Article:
As you can see, almost every discard effect in this deck comes with some kind of advantage you gain. I included Murderous Rider because it seems like the best generic removal spell for the deck to me; good when you’re low on cards and good for winning you back some life in tough spots, and this kind of deck does need plentiful removal.
All in all, I think Waste Not will remain hilarious jank for now; I see there as being gaps that need to be filled in the future for it to really be a meta player. But that’s okay; the decks with it, like the one above, have always been really sweet and fun! I think it’s a particularly great inclusion to the Anthology and look forward to seeing plenty of wacky highlights with it.
Sigil of the Empty Throne
I promised you Sigil in my last article, and Sigil has arrived. The text on this card may not look as hilarious or intricate as Waste Not, but anyone who has played with Sigil knows how wacky and fun the card can be; this isn’t my first rodeo with this one either, and unlike Waste Not, Sigil has made plenty of competitive waves before!
It’s not hard to see what Sigil wants you to do on a base level – we move from “play discard” to “play Enchantments”; shocking stuff – but just as with Waste Not, there’s a lot more to it than that.
There are two major considerations when you put Sigil in your deck:
- it’s really expensive and doesn’t generally do anything the turn you play it. You need to have a plan for getting it out safely/distracting your opponents long enough to resolve it, and you need to make sure you’re not going to die for the sake of that yourself. Ramp helps with this; as you’ll see in my sample deck below, there’ll be lots of that.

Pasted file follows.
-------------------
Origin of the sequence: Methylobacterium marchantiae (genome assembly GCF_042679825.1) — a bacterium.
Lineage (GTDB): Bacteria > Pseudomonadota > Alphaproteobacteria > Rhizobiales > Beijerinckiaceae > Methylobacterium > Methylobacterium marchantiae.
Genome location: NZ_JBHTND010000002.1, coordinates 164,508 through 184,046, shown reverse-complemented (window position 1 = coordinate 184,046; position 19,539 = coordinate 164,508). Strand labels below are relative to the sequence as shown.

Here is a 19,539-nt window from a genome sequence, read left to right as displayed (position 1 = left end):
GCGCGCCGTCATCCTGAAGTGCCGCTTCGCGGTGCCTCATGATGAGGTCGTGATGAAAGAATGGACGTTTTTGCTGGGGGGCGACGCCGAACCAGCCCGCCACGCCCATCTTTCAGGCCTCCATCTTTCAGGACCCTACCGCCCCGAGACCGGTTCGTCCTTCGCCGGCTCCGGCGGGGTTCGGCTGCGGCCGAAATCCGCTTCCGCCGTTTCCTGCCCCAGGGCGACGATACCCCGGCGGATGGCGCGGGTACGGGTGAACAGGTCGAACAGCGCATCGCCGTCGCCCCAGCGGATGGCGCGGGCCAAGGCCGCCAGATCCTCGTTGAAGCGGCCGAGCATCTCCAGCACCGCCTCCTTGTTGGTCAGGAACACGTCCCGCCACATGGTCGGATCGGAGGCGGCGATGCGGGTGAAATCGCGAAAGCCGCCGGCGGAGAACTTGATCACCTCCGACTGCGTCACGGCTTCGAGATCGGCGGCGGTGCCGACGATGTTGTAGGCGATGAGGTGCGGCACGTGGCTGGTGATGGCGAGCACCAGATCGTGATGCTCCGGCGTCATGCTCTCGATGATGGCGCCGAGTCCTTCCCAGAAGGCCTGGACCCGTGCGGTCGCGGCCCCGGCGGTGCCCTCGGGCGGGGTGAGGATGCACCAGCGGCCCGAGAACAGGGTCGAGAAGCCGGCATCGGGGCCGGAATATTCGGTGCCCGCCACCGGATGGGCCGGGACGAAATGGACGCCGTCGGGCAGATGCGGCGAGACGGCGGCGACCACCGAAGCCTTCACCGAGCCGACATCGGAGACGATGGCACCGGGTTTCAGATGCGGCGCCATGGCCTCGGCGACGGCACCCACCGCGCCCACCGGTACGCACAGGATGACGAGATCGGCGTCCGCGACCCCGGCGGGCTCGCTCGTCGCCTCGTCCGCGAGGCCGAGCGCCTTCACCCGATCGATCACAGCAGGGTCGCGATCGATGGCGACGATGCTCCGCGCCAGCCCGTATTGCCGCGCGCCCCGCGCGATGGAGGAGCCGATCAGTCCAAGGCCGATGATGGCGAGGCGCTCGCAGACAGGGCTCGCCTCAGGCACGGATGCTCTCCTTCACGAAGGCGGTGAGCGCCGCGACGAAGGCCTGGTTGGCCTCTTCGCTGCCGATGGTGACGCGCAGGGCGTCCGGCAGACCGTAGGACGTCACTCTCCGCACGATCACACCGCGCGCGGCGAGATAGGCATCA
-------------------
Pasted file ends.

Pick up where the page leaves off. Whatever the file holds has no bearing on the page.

- Your job is not to make two angels with this card; that’s far too beatable. You need to ensure you can recover from expending all these resources keeping yourself alive and resolving the Sigil; you want to make a stream of endless angels until your opponents are out of answers. That generally means card draw, and plenty of it.
So is all that really worth it? Well… if you do manage to get Sigil out and it isn’t destroyed immediately, they won’t have long left to live. It’s very easy to produce two Angels a turn with Sigil; there are enough cheap enchantments, and at that point no deck will be able to keep up for long. If the Sigil is destroyed after you get an Angel or two, you’re still getting a really good deal.
Theros: Beyond Death is a massive boon for this style of deck! The set brought in a huge influx of great cards for Enchantment decks, from good Enchantment-based answers to other fantastic payoffs, and we’re about to see several of them below…
I avoided going the auras route with Season of Growth because that plan renders Sigil sort of unnecessary, plays a bunch of sometimes dead cards, and is way worse vs Control/less consistent in general. I found a few of the slots sort of hard to fill; I don’t think Archon of Sun’s Grace is particularly strong in this deck but there aren’t really other Enchantment payoffs to include. That being said, I think the core of this deck is strong, synergistic, has a solid gameplan vs anything, and it’s likely to be the best of the three sample decks (partly because Sigil is the most powerful of the three cards).